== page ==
The Future of Law: What are “legal services”?
After discussing who will provide legal services, a relevant question here is “What is the practice of law?” Coming up with a definition of the practice of law has proven to be very difficult. Many have tried, and many have failed, including an American Bar Association Commission. For the purposes of this article we won’t attempt to come up with the definitive definition of the practice of law. Let’s just say that the practice of law includes giving legal advice. We also won’t attempt to define what “the giving of legal advice” is other than to say it is what lawyers have traditionally done.
The key point to note is that the practice of law or the giving of legal advice is important as either triggers inclusion in the legal services regulatory regime. But, what about the services offered by some of the newer forms of legal service providers? Is a legal forms site that helps you complete a document giving you legal advice? How about an answer to a query you posted on a legal Q&A site? Or when a problem with your online purchase is resolved with an online dispute resolution process? Is a software program that creates a document tailored to your facts giving you legal advice? In many cases these websites and online tools are doing work that is the same or very similar to what lawyers do. However, if you take a look at the terms of service on online legal services sites you will find they all explicitly say they are not practising law or providing legal advice. It almost seems as if incremental unauthorized practice of law (known as UPL) is chipping away at the foundations of the legal profession. This leads to the tomorrow’s question: Should legal service providers be regulated?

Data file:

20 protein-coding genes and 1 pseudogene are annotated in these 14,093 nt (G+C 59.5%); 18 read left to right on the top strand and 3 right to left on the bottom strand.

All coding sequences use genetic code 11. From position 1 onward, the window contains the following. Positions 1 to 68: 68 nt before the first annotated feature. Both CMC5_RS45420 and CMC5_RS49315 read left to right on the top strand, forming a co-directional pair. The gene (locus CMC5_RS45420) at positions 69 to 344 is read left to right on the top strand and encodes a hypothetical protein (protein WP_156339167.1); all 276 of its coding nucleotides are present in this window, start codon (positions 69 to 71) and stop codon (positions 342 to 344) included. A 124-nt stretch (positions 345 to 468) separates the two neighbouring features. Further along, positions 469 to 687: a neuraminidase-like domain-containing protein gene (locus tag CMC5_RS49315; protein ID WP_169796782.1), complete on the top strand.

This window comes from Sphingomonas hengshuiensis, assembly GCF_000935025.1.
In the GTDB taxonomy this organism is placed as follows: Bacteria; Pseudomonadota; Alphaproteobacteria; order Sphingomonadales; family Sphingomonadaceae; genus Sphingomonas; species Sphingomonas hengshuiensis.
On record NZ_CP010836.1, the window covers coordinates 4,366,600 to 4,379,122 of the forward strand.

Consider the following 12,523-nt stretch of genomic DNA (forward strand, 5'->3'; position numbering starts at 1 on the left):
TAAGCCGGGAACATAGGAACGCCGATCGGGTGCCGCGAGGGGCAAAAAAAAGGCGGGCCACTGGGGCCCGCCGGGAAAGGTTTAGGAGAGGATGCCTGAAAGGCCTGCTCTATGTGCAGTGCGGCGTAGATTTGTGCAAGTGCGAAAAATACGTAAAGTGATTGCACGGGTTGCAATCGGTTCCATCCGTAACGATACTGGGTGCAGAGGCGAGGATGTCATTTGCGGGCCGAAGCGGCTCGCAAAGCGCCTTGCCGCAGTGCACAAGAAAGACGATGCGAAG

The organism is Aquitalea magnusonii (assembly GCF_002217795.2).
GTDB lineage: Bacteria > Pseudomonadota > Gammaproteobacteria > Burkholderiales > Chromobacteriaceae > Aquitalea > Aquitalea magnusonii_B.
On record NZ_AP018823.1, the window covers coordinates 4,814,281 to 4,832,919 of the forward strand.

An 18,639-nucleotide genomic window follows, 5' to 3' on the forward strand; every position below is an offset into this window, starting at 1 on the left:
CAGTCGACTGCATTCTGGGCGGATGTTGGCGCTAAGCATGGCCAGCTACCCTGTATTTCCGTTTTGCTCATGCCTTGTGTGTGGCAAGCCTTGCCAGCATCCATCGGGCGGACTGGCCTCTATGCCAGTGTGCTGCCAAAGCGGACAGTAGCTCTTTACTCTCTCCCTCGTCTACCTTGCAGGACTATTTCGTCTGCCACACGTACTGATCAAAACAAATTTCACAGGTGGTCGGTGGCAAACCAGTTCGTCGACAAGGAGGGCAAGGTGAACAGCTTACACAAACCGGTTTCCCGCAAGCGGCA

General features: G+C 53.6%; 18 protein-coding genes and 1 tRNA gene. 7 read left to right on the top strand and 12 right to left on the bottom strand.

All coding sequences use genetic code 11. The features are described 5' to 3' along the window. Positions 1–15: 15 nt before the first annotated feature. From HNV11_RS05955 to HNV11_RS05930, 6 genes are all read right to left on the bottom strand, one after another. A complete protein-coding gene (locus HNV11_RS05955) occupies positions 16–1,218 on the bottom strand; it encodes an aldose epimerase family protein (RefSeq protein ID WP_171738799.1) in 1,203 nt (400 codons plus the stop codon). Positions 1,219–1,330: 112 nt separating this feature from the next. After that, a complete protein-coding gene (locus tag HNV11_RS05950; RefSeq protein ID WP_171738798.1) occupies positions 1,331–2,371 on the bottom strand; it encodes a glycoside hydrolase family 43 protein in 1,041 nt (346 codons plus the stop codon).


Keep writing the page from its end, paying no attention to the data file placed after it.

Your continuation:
So what will the law firm of the future look like? There are a number of possibilities, some that will be similar to or evolve from existing types of firms, others that will be entirely new. Click the thumbnail below to see types of firms we will probably see 10 to 15 years from now:
This article is from the September 2013 issue of LAWPRO Magazine, which can be read in full here.